Han and Learn Groups Help Advance Asa's Strategic Plan
Cavanaugh, Gloria, Aging Today
Each of the American Society on Aging's (ASA) eight constituent groups bring together professionals in the field of aging with particular interests through targeted newsletters, conference sessions, Web pages and more. In the last issue of Aging Today, we profiled the Business Forum on Aging and the Forum on Religion, Spirituality and Aging.
In this issue, we highlight two constituent groups that are working to promote key initiatives that advance ASA's 2005-2010 strategic plan. ASA has long been a leader in research, practice and policy linkages, due in large part to the network of healthcare professionals from a variety of service settings who comprise a large number of ASA members. Despite 30 years of effort, Healthcare providers are still searching for optimum models to apply in integrating preventive, acute and long-term care and for a favorable public-policy environment. ASA seeks to be the leader in integrating research, practice and policy to address issues in aging in an increasingly diverse society-and ASA's constituent groups will play a key role in this task.
ASA also seeks to reflect a strengthsbased approach to aging in its publications, member services and leadershipdevelopment activities. Strengths-based approaches affirm what older adults have to offer in improving quality of life for themselves and their communities. Critical to this approach are fostering opportunities for creative aging, lifelong learning, civic engagement and the pursuit of deeper meaning through religion or spirituality, hi coming issues of the "ASA Update" column, I will continue to focus on activities of ASA constituent groups in advancing ASA's strategic plan.
The Healthcare and Aging Network (HAN) is a professional community of individuals and organizations working to promote innovative, high-quality approaches to meeting the healthcare needs of older adults. The network facilitates information exchange and collaboration among policymakers, researchers and service providers. HAN members are interested in a variety of issues affecting diverse populations, including managing high-risk populations of older adults; coordinating care across the continuum of home, community and institutional settings; promoting maximum health and functional independence for elders; and strengthening consumer involvement in healthcare. With nearly 1,500 members, HAN continues to be the largest constituent group within ASA.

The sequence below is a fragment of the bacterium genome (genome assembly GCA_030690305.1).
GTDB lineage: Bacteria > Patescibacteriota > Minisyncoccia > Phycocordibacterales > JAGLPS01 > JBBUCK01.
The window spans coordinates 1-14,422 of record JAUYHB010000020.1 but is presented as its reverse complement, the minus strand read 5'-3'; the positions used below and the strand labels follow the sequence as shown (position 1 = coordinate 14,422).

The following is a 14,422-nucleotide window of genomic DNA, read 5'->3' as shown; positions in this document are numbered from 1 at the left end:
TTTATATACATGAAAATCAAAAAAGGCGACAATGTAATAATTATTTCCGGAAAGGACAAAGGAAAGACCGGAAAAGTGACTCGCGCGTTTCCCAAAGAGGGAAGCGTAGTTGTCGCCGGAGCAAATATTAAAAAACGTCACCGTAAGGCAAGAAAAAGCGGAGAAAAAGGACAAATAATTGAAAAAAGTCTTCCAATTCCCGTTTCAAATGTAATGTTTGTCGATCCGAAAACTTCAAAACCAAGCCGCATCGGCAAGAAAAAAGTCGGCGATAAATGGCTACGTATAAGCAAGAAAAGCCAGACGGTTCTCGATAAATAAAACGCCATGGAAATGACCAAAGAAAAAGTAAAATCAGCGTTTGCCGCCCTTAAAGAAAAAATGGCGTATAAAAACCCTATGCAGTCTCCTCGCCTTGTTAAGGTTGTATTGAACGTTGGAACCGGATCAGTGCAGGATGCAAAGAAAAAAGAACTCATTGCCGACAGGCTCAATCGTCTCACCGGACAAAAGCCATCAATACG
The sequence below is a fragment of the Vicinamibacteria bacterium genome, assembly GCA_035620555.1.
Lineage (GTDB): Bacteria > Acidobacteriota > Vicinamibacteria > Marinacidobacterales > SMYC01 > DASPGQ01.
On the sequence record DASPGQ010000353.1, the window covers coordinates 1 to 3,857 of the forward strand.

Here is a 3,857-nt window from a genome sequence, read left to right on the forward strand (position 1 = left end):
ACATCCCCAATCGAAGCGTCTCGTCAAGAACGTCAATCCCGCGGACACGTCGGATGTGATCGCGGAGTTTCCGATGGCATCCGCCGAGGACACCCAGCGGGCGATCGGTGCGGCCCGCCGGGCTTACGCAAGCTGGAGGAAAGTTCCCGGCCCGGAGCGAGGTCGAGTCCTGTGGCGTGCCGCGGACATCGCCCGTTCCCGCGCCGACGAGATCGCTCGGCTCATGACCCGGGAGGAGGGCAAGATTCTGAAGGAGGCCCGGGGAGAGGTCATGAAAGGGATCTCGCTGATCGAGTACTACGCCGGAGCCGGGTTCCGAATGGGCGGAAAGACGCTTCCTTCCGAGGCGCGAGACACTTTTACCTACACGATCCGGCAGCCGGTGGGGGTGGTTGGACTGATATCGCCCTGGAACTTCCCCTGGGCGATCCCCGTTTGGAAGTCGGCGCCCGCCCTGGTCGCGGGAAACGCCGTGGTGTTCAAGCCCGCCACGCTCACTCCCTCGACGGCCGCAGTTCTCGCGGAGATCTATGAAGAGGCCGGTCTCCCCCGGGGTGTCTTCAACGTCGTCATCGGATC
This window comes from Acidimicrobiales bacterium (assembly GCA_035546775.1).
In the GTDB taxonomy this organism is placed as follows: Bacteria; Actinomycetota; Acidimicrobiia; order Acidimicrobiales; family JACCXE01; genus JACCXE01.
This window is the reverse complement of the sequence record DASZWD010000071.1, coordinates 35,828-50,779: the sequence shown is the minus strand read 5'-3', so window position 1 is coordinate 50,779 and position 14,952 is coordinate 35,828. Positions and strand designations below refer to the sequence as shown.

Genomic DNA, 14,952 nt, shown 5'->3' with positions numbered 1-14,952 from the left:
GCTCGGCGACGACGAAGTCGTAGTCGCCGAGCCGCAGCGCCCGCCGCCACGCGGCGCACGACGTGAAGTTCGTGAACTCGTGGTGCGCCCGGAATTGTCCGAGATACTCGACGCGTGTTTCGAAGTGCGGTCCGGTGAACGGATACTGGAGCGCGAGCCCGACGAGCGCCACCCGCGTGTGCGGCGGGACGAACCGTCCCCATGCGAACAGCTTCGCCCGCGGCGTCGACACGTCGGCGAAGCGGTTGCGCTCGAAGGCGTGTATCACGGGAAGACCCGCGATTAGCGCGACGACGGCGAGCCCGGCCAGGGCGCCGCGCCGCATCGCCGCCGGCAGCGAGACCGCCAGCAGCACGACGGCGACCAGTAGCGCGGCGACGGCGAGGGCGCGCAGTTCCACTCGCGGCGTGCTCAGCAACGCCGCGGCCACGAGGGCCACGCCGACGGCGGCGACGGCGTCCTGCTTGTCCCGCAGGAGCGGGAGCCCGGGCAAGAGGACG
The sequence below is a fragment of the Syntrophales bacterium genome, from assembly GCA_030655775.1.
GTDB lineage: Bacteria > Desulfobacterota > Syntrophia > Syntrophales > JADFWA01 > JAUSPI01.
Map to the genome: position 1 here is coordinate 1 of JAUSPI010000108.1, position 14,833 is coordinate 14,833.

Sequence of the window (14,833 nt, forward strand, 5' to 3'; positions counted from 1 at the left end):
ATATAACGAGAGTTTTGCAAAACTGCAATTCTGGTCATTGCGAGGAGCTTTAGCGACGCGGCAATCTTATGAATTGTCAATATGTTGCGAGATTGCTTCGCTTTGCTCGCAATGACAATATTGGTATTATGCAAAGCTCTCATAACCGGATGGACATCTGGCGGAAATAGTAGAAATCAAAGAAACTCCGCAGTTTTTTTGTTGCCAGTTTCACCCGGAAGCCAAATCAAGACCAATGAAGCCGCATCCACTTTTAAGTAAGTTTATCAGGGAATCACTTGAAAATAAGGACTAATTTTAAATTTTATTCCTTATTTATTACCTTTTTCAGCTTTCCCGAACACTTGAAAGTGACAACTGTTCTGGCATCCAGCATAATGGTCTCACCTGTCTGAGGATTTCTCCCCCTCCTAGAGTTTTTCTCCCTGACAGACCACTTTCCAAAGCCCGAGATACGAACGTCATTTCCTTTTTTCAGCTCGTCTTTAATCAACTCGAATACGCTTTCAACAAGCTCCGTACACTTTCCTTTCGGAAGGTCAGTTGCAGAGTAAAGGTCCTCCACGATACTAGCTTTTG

HAN's quarterly newsletter, Healthcare and Aging, provides leading-edge information about the special health needs of older adults, as well as identifying and promoting best practices. Recent issues of the newsletter included a focus on health disparities and chronic conditions'(spring 2005) and on culture, health and aging (summer 2005). Future issues will examine innovative programs on caring for family caregivers (fall 2005) and concerns about palliative and endof-life care (winter 2006). In addition, HAJST members receive the monthly enewsletter HealthWord, which provides education and resources to help professionals in the field of aging improve health promotion and disease prevention efforts aimed at older adults.
In collaboration with Pfizer Medical Humanities Initiative, HAN sponsors the annual Healthcare and Aging Awards program. This year, more than 30 projects have been nominated for offering innovative approaches that enhance functioning and health-related quality of life for older adults. Up to six programs will be selected to receive a $2,500 cash award and will be honored at the 2006 Joint Conference of ASA and the National Council on the Aging in Anaheim, March 16-19.
Also planned for the Joint Conference is the HAN special program "Integration and Long-Term Care: Where Are We? Where Are We Going?" This daylong program, sponsored by SCAN Health Plan, will address the need for seamless integration of health and social services to help older adults and others with disabilities. …